10. Zaphod222

    Zaphod222 TAG Member

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    I love *every* time here, except the rainy season (usually mid-June til end of July).

    Apart from that, I think it depends what you want to do. For touristy stuff like sightseeing, I`d say either spring (cherry blossom) or autumn (koyo) would be best.
     
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  11. Keiji

    Keiji TAG Member

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    I'm into outdoor activities with groups, I join after Kafunsho period is gone. For the past 10 years of my life I have spent all Japan Springs in closed locations, walked those days with mask and 100 yen shop glasses to cover my eyes. Its always four months with cheap medication...once all the polem stop flying over my face I return to the streets.
     
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  12. Serena Vincente

    Serena Vincente TAG Member

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    I am still dreaming on a tour in tokyo too but people dont seem to be open to share info other than weather forecast lol
     
  13. Zaphod222

    Zaphod222 TAG Member

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    I thought all your questions were answered? Not sure what you want.
     
  14. meiji

    Global Moderator

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    Unfortunately, you might need to reach out and make some contacts...if nobody here on TAG has seen you in person, they certainly can't recommend you, and agencies aren't going to know some random person posting, even if you have a lot of reviews. Maybe find someone local to you who has toured Japan that can make some introductions, or come out here on vacation maybe and see what the lay of the land is. The culture of Japan is very much about introductions, so you aren't going to get a land-rush of people coming to your door giving you information/vouching for you/setting you up just because you are interested in coming to Japan. Please let me know if you have any specific questions. Thanks.
     
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  15. Wwanderer

    WwandererWwanderer is a Verified Member Kids, don't try this at home!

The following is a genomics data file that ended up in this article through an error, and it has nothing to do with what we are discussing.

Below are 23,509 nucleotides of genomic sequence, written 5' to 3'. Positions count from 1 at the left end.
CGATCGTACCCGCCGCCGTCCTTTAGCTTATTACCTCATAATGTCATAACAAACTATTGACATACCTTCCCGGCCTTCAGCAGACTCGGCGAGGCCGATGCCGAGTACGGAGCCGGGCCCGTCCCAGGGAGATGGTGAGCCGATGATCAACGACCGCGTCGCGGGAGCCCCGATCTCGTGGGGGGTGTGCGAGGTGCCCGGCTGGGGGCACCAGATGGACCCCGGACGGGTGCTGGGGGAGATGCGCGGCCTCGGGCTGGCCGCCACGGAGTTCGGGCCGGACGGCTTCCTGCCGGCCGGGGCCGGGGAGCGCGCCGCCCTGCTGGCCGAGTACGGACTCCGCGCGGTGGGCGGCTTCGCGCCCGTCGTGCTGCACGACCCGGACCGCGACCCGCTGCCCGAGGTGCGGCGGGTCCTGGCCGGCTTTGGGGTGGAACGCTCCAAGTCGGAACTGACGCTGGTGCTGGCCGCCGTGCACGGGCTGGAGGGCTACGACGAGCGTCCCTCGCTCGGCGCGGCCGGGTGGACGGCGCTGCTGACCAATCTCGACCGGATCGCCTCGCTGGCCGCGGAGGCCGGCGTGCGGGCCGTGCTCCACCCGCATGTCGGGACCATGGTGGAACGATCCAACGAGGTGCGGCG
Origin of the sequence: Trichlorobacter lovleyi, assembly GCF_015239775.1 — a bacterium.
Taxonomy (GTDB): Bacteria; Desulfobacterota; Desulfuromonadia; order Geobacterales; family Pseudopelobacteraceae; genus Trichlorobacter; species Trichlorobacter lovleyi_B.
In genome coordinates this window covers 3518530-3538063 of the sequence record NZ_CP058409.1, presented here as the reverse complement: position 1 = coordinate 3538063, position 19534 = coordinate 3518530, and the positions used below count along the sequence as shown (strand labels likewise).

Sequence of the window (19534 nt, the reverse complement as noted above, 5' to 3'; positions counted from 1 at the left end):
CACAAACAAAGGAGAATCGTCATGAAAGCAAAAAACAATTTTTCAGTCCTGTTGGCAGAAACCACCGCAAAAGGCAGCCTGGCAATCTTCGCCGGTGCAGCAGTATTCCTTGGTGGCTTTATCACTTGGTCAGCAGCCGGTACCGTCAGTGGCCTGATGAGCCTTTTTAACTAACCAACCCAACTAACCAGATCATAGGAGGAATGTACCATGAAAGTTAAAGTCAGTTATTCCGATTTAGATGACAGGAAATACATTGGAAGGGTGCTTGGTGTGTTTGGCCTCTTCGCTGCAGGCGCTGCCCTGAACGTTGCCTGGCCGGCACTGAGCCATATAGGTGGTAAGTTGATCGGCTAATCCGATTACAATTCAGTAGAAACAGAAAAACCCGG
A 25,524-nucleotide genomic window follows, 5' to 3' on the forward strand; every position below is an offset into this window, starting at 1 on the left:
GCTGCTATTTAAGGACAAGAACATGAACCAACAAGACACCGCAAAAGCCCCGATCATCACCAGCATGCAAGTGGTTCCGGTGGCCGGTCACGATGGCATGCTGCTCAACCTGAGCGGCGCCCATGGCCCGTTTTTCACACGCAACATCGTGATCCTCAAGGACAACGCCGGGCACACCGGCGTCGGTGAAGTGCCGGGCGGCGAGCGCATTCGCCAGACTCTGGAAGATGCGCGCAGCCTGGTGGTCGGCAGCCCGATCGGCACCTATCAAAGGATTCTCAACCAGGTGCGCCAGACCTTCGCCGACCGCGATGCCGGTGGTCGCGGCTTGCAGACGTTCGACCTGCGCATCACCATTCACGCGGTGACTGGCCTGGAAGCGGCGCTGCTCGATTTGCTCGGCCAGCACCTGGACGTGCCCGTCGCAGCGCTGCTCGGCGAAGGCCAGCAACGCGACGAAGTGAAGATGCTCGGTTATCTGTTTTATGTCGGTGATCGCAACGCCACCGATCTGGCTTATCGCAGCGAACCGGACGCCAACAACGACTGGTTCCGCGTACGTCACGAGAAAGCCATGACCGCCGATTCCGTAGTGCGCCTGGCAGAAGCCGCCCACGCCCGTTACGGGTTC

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    @Serena Vincente

    If you find it relatively hard to make "do business" in Japan as an outsider, you will be far from the first. The society is notoriously complex and alien and difficult to "penetrate" for foreigners. And I don't mean just the p4p business; the frustrations of major international companies of all sorts and their executives in trying to work or compete with Japanese firms in Japan were cliché in the 1980s when all the money in the bubble economy was drawing nearly everyone to try to get in on the action. I have a friend, a good friend, who is literally a self-made billionaire working in international finance; he does business all over the world - on five continents and in nearly every major culture. But he gave up and closed his offices in Tokyo (years ago) after trying and failing to get something worthwhile going in Japan. He just shakes his head in exasperation if you mention it to him now.

    Bottom line - you probably won't be able to set up an economically attractive "tour" in Japan without putting a lot more time and effort into it than you are accustomed to doing for other countries. But "it is the hard that makes it great". Japan is a wonderful wonderful place and well worth the extra work imo. Gambatte and good luck!

    -Ww
     
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  16. Kitty Carr

    Kitty CarrKitty Carr is a Verified Member TAG Member

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    It might help if you replied to any of the suggestions several members gave you in your other thread. Again, I don't understand why you seem to think you need an agency to represent you. This work is illegal no matter what visa you have, so why not just strike out on your own?
     
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  17. Zaphod222

    Zaphod222 TAG Member

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    I suppose that Serena is not aware of the idiosyncratic laws about this in Japan (e.g. the Bill Clinton definition of "sex")?
     
  18. Kitty Carr

    Kitty CarrKitty Carr is a Verified Member TAG Member

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    Even if she isn't, it's irrelevant: any sex work is illegal for foreigners irrespective of the local law on what is defined as sex, unless you have a spouse/ child, long-term resident (i.e descendant), permanent resident, or spouse/child of permanent resident visa... and even though it says 'no restrictions on employment' for these, I'm pretty sure it's not something you'd want to go telling immigration!